Yesterday I went to Daglfing Flea Market which is held at the Daglfing Trabrennbahn race track on the outskirts of Munich. The race track holds harness racing meetings where buggies are pulled by horses. You can usually see the horses being trained on the track during the flea market- so on a Friday morning on the edge of a big city you have the niche little world of harness racing – with its own rules and practices and routines, taking place next to the niche little world of flea markets – which also has its own rules and practices and routines.
I hate when people trot out the clichè “you couldn’t make it up”. It’s a rubbish sentiment for all sorts of reasons, not least because it has the stench of the comments section about it, but the main reason why I dislike it is because the world constantly makes itself up in weird, daft, funny and occasionally thrilling ways; ways that are never boring, or wearisome or, most importantly, predictable. Things are ‘made up’ in ways for everyone to see, not just in literature and art and cinema and music (all four of which annihilate the “you couldn’t make it up” sentiment effortlessly), but also in the small details, in the day to day stuff, in conversations, in the lives of others.
I went to Daglfing Race Track yesterday and I watched people practicing a form of chariot racing and I saw a man selling a bear’s head
and that was just for starters…
FIRST STALL: CLASSIC ROCK.
The first stall I went to had crates and crates of awesome classic rock and pop. I bought these from amongst the seller’s stock.
I didn’t buy the rest of his stock which included more Bowie (pretty much the canon – all German pressings), AC/DC, Beatles, more Jethro Tull, Pink Floyd, Maiden etc. (you get the picture) because I already own most of them.
The man running the stall was selling his friend’s record collection for him – his friend was in a wheelchair so couldn’t sell them himself. I said that his friend had pretty similar tastes to mine and the seller told me told me that his friend had always been obsessed by buying records and had spent a fortune but that his friend’s wife hadn’t minded as it had stopped him chasing other women and spending money on chasing other women.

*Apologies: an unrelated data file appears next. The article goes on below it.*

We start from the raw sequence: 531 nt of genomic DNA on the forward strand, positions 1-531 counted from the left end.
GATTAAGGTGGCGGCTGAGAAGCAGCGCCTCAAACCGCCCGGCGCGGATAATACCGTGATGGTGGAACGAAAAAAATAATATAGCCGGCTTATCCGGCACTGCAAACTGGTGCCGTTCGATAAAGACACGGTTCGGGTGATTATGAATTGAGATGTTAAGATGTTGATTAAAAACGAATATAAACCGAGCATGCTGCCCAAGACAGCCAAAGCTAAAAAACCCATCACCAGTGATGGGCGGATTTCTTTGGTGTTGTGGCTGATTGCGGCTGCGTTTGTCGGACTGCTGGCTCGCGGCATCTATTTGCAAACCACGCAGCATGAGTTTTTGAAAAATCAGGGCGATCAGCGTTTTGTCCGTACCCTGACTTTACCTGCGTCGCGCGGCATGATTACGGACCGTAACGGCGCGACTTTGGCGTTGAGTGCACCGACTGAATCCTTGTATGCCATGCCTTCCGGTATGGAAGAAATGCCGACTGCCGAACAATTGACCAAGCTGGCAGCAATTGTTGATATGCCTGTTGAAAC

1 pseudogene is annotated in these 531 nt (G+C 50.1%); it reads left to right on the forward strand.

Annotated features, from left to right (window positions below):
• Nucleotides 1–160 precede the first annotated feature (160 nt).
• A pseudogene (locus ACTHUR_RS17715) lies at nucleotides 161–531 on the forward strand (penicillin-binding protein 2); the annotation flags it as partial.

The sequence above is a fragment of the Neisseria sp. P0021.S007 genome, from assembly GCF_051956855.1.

Was this just banter? Had the man’s friend been a cock-happy womaniser? Had he tamed his instincts and found a form of marital compromise by becoming a Bowie completist?
Obviously I didn’t ask these questions. Nor did I ask the bigger question as to why the seller was telling me this about his friend – a good friend I assume, seeing as he was doing him a big favour by selling his LPs. Sexual infidelity, physical frailty, friendship, classic rock, the shadowy figure of the wife in the background – all component parts of what could have been a rather epic and human tale. But it was a tale that has remained untold. Ah well.
The records were priced lower than what I would normally expect to pay at a stall run by someone who knows the going price – and the seller was haggleable so i got a reduction on the ones I bought. I was very happy with all 5 purchases
1. Never Let Me Down.
I own most things on vinyl that Bowie released between 1967 and 1982 and I own almost nothing post 1982. I keep meaning to sort that out so finding Never Let Me Down at a fairly reasonable price is a good place to start.
2. Best Of Uriah Heep
I saw Uriah Heep last Monday In Berlin supporting Status Quo. It’s the first time I’ve seen them and I liked their daft brand of hippyish, proto metal and slightly proggy nonsense. I just delight in the daftness of stuff like this and I’m pretty much committed to continuing to take seriously the act of not taking some stuff seriously
3. Best of Jethro Tull Vol 2
This is an Italian compilation which I’ve never seen before. I love the cover with Ian Anderson playing a clarinet.
4. White Album
Years and years ago I left my copy of the White Album behind in a flat that I finished renting and I’ve never got round to buying a replacement. This one was in nick good and the price was ok – but it didn’t have the poster or photographs that originally came with it. I’m pretty happy with this. (The photo makes the cover look tan. It’s a bad photo. It’s white).
5. Bowie Rare
This was the best thing I found yesterday. I had this on cassette, taped off a mate, when I was 15.
The First Job Lot
I could have bought all of the records at this stall for about €1000 I reckon – I have just about enough money in my business account to do that – and I think if I sold them on at carboot sales in England over next summer they would sell quickly and I would end up with a profit of at least £500. If I’d been in the UK, with my car I probably would have done that – but I’m in Germany and I don’t have a car so I walked away form that little business deal. I’m still dwelling on this decision.